We recently moved into a really old house, and the queen size boxspring would not go up the stairs. We have been sleeping on the mattress on the floor for 2 weeks trying to figure out what to do.
katebrawn3 years ago
Thank you thank you thank you, this worked like a dream. While converting our house into a Granny flat for ourselves ( parents are moving in we moved to the basement) We were having a tough day of getting our things down to the basement and the last thing we had to move was the bed, and it just would not go. Found this link on the web followed the instructions it worked and save $250 for a split box thanks again, Hugs 2 u K8
Illustrations show very light-weight bed box spring. I just did a Queen size heavy-duty for my daughter. Suggest remove all staples from top & both sides of dust cover & fold back. Remove all staples from both long sides of frame cover & use jig saw to cut inwards (to prevent fabric damage) from the edge. Then MEASURE THE TOP EDGE ROD, and go to the hardware store for some 3-1/2" pipe nipples with ID similar to the OD of rod. Cut the rod with an open-ended hacksaw, THEN bend the remaining wires against a corner, and use load binders to snugly compress the frame in half. (Gives you something to grab onto while moving the folded box spring. Once in the final room, slide the tight-fitting pipe nipples over the upper rod, and bend back (open) to slide & center the nipples over the cut rod as a splice. Then tape in place with electricians tape. Lay it out flat on the floor top down, step on the smaller "spring" wires to straighten them out, and use mending plates on all cut frame members, with heavy 1" x 4" x 1/16" thick plates on the outside edges, bottoms & sides, and thinner sheet-metal plates on the two inner supports on the bootom only. Reattach the fabric with large staples, then unroll & reattach the dust cover. Doesn't require any fabric cutting, makes the whole assembly as strong or stronger than the original, and you'll never know it had been cut in half! No squeeks, no rattles, no flex once done & secure. DON'T try to just bend the top rod members, which will deform & be difficult to re-straighten. Cutting the box spring is EASY, done properly with adequate tools, and VERY sturdy & secure. Best yet, you can always move it again by simple pulling staples, undoing the tape on the nipple splices, refold & restrap it, and do it all over again at the next location. It DOES work, with no ill effects, even to a top-of-the-line heavy-duty box spring. Take your time, buy appropriately at the hardware store (we took three trips to get everything right, but it was well worth it!) and my daughter LOVES it. Good luck & Cheers!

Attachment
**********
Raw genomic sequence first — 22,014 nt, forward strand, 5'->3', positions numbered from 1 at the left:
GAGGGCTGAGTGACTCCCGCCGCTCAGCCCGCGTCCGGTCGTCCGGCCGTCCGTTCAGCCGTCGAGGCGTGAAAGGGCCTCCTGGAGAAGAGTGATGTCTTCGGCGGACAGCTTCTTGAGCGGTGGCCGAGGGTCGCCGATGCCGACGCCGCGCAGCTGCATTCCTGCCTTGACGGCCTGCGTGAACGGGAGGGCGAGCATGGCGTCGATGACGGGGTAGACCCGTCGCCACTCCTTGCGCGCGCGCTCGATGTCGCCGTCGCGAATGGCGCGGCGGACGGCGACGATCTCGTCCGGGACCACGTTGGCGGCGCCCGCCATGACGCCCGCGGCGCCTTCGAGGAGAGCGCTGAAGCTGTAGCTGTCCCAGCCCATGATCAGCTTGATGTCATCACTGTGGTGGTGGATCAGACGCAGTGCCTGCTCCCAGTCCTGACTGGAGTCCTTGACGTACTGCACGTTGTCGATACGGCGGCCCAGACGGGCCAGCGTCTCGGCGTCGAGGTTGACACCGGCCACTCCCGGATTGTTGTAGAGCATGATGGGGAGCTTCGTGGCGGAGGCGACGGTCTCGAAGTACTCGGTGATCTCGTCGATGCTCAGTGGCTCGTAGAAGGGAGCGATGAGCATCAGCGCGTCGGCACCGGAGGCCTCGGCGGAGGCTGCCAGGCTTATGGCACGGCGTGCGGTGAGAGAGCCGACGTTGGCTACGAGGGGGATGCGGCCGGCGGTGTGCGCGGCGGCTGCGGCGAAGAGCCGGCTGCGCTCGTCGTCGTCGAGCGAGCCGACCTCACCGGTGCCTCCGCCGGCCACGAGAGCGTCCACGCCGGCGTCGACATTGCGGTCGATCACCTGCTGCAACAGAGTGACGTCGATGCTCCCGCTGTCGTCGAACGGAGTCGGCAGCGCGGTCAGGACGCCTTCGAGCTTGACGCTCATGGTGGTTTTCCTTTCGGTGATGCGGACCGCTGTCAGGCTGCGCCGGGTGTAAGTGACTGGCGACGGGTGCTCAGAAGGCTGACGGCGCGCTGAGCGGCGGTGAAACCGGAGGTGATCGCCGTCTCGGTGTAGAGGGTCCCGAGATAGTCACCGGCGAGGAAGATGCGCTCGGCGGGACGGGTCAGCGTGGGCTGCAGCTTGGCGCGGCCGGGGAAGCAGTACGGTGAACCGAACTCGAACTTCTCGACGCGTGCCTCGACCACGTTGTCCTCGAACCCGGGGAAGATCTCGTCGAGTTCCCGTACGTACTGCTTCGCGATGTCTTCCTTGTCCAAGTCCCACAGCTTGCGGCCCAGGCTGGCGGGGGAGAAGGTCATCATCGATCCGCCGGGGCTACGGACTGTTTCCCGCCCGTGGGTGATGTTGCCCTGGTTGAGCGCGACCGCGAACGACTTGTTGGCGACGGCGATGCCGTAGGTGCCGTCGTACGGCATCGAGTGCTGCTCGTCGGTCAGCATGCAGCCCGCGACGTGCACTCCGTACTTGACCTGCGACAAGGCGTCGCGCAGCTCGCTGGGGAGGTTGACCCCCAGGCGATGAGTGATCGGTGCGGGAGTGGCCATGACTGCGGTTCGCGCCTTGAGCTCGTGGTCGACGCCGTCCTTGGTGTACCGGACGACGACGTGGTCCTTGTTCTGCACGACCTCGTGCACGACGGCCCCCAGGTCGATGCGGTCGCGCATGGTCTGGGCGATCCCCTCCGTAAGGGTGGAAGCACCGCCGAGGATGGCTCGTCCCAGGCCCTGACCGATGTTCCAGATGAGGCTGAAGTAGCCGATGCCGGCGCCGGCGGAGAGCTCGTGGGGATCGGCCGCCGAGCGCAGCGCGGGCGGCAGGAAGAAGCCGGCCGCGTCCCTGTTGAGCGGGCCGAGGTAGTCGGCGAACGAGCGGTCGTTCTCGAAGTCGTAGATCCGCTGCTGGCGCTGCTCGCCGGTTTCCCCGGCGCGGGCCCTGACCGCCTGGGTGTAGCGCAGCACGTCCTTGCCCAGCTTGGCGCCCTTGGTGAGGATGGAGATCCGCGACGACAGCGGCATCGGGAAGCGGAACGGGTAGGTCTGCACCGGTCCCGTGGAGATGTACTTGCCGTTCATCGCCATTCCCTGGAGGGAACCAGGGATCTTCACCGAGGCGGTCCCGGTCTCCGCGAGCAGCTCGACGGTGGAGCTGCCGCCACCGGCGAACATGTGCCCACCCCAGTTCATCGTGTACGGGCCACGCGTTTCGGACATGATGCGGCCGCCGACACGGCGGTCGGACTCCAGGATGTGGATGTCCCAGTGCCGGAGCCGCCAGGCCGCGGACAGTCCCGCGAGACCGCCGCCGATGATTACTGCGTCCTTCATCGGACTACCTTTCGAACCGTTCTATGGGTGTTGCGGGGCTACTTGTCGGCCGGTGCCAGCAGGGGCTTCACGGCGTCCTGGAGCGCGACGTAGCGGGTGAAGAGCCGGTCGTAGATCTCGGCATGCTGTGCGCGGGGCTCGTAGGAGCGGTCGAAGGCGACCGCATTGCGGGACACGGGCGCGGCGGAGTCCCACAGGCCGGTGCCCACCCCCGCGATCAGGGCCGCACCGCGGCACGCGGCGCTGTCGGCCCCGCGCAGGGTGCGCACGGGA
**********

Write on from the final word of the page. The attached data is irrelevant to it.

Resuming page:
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rhansen4 years ago
This is great..we ended up buying a new bed and box spring for ourselves, but used this for our guest room. It worked out perfectly! Thanks for the clear instructions and pictures...
NolanFinn4 years ago
I did this. Saved a bunch of money. A few notes, a split box spring around the corner was $140. I purchased everything but the drill (saw, screws, wood, staple gun, staples, etc) and it was $60 at home depot. My box spring had a big metal bar running down the center and I just ended up cutting through that too. Now I have a box spring and a bunch of tools. THANKS!
catuli024 years ago
Awesome. I thought we were just going to have to bend it, but would up folding it completely in half. Then it still looked like we wouldn't get it down without completely severing it, but managed to get it thru. Thnx for reminding me to pre-drill the wood screws!
My first DIY project in my new home and it was a SUCCESS! Time-consuming but very do-able ... even for a novice do-it-yourselfer like me. Thanks for the clear instructions and photos. The actual bending part was the most challenging because I did this solo. Plan on getting some help. I actually had a brief moment of panic halfway up the stairs when I pictured my boxsping springing open and trapping me there ... where someone would ultimately find my dead body and wonder what the heck I was doing. All's well that ends well, though and I sleep peacefully every night without a single creek beneath my queen-sized bed.
I am working up to this project! The boyfriend seems pretty intimidated by it - but I do not want to have my bed live in the living room -- and I don't want to give the boxsprings away....and use plywood on my bed! I paid 350.00 for this sucker! I looked at the photos again - and I know this is DO- able! I am psyching myself up for this! I want to try it! I may have to get someone else to help me....I know bending it back may be tricky